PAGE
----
The person who leaked the video, Chelsea Manning, has been convicted and imprisoned while the U.S. military killers remain free. Waleed Kaled, another Reuters reporter, was killed in 2005 after U.S. troops opened fire on his vehicle. Al Jazeera reporter Tereq Ayyoub was killed in 2003 when a U.S. missile struck the media organization’s Baghdad bureau office. Another seven media support workers have been slain in Iraq by U.S. forces since 2003.
Some might say that accidents happen in war zones, and while President Nixon may have plotted to kill Washington, DC journalist Jack Anderson by having LSD smeared on the steering wheel of his car, that was a long time ago and American presidents don’t do that anymore. Except when they do.
Samir Khan, the U.S.-born editor of the Al Qaeda online magazine Inspire, was killed in a CIA drone strike in Yemen in 2011. The Department of Justice issued a memo justifying the murder of American citizens abroad; apparently, publishing an online magazine is deemed to be an act of terrorism when the U.S. government disapproves of its content, and the penalty is death by drone strike. Like the staff of Charlie Hebdo, the only due process Khan received was the act of being murdered by those annoyed at what he had to say.
In 1999, U.S. Air Force tomahawk cruise missiles slammed into the TV studios of Television Serbia during the U.S. and NATO attack on Yugoslavia, killing 16 television station employees and injuring another 16. The United States’ justification was that the TV station was broadcasting “pro government propaganda,” thus justifying its destruction. Under that criteria, almost every TV station in the United States would merit destruction. Fox News and CNN would be piles of smoking rubble.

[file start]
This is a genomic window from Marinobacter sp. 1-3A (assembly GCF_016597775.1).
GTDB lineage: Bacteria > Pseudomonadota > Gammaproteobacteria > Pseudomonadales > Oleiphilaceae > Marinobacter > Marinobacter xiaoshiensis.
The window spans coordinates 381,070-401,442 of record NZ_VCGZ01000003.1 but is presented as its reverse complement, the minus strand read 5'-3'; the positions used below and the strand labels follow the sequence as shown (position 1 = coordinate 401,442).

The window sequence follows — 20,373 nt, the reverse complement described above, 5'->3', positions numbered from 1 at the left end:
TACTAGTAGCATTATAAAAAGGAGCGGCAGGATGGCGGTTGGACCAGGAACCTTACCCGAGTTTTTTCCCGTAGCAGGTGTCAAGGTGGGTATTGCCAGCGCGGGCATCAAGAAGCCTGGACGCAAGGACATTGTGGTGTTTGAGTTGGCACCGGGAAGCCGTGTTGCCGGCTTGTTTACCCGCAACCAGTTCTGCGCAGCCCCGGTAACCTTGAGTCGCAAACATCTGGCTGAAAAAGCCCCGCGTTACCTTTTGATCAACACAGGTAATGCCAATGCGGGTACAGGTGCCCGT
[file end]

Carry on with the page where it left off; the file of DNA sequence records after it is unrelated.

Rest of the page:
Imprisonment is tougher to excuse, because unlike killings they are not split-second decisions even if they were plotted beforehand. Salah Hassan is an Al Jazeera journalist who was held in solitary and tortured by the U.S. Army at the infamous Abu Ghraib prison in Iraq. Sami Al Hajj, an Al Jazeera cameraman, was tortured and held without charges at Guantanamo Bay for seven years. Associated Press photographer Bilal Hussein was held in U.S. military prisons in Iraq for two years before being released in 2008.
Things are not much better on the domestic front. Since 1945, at least 11 people have been prosecuted under the almost 100-year-old Espionage Act for leaking information to the press. Seven of those prosecutions have been during the Obama administration, and numerous journalists have been held in contempt and jailed for refusing to disclose or testify against their sources.
Today, PLN is pursuing lawsuits to defend the free speech rights of the media to access prisoners and of prisoners to access the media in the states of Florida and Nevada, and in jails in Michigan, Georgia, Tennessee, California, Virginia and New Mexico, among others. We are suing jails that ban books and magazines, and jails that ban all letters from prisoners’ family members and friends. Incredibly, in 2015 we are still defending a 15th century means of communication. And, of course, in Florida we are defending the basic and fundamental right of a magazine to carry advertising – a right that predates the First Amendment itself. Sadly, because we are being censored and repressed by government officials in America, we don’t have world leaders offering their support.
Free speech is not free, nor is it cheap. If you believe in the notion of a free press, one that stands up for its rights and those of its readers, then I hope you will take the time to make a donation to Prison Legal News. Year in and year out, we remain the only publication in the U.S. that regularly, and at enormous cost, stands up to censorship by prison and jail officials and fights for the rights of the press and prisoners alike. Free speech is just as important in the prisons of America as it is in the streets of Paris. Maybe someday we will live in a country that respects the free speech rights of all its citizens and of a critical media. But not today.